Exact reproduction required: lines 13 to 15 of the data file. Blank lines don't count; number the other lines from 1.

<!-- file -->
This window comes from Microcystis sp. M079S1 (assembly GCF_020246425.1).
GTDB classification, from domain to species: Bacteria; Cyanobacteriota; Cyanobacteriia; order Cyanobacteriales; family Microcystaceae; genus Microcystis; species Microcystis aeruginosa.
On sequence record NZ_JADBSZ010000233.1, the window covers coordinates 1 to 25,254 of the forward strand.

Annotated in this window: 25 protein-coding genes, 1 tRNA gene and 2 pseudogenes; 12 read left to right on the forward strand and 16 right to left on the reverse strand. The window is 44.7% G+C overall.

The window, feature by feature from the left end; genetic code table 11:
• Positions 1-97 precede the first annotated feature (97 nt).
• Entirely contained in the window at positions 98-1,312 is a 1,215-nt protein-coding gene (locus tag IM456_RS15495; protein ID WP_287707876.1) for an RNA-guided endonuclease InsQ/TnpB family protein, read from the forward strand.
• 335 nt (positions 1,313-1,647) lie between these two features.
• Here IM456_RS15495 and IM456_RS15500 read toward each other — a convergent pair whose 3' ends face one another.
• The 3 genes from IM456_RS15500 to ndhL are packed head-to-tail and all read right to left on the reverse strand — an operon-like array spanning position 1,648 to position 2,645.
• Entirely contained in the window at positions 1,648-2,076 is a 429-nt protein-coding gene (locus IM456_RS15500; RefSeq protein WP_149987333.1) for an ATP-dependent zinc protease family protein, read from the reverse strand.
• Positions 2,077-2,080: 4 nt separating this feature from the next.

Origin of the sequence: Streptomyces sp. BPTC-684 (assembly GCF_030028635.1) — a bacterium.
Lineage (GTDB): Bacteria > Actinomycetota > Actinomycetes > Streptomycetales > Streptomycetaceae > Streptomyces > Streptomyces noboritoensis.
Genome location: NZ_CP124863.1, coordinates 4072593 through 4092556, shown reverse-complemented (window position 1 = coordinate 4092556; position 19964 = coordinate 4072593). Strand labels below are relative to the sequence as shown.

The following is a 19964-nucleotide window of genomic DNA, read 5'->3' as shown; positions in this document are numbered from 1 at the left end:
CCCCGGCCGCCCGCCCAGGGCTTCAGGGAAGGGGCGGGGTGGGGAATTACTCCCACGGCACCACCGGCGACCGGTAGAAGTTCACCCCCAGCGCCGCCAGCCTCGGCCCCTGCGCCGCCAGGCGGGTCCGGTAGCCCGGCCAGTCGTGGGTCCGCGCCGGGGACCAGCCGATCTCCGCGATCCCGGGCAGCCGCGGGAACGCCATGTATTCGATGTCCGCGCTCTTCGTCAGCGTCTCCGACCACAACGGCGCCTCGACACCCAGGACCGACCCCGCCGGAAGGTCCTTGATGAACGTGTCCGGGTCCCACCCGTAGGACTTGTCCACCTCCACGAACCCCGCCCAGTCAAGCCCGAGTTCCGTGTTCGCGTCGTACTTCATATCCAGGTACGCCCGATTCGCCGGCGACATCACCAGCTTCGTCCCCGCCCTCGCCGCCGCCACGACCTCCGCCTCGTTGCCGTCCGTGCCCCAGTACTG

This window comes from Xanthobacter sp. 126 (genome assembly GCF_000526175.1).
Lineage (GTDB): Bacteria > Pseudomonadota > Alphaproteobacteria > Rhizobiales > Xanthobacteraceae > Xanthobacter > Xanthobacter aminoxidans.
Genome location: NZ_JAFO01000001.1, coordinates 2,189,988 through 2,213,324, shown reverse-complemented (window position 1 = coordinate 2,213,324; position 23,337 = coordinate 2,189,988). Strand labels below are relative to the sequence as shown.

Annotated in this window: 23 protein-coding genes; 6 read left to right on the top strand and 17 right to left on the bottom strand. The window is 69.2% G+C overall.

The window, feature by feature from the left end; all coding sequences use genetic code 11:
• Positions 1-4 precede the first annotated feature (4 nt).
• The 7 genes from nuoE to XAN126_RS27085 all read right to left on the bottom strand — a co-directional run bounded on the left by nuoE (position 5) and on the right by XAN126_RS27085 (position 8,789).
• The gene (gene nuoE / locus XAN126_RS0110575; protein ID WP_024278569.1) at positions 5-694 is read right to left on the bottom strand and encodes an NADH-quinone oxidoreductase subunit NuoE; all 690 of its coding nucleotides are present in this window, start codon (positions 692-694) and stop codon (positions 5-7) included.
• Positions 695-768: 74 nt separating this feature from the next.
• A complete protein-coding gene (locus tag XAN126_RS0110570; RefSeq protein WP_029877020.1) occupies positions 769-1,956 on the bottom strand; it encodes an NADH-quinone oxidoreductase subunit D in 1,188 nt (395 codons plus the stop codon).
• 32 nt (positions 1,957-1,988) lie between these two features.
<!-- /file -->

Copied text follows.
Origin of the sequence: Streptomyces sp. BPTC-684 (assembly GCF_030028635.1) — a bacterium.
Lineage (GTDB): Bacteria > Actinomycetota > Actinomycetes > Streptomycetales > Streptomycetaceae > Streptomyces > Streptomyces noboritoensis.
Genome location: NZ_CP124863.1, coordinates 4072593 through 4092556, shown reverse-complemented (window position 1 = coordinate 4092556; position 19964 = coordinate 4072593). Strand labels below are relative to the sequence as shown.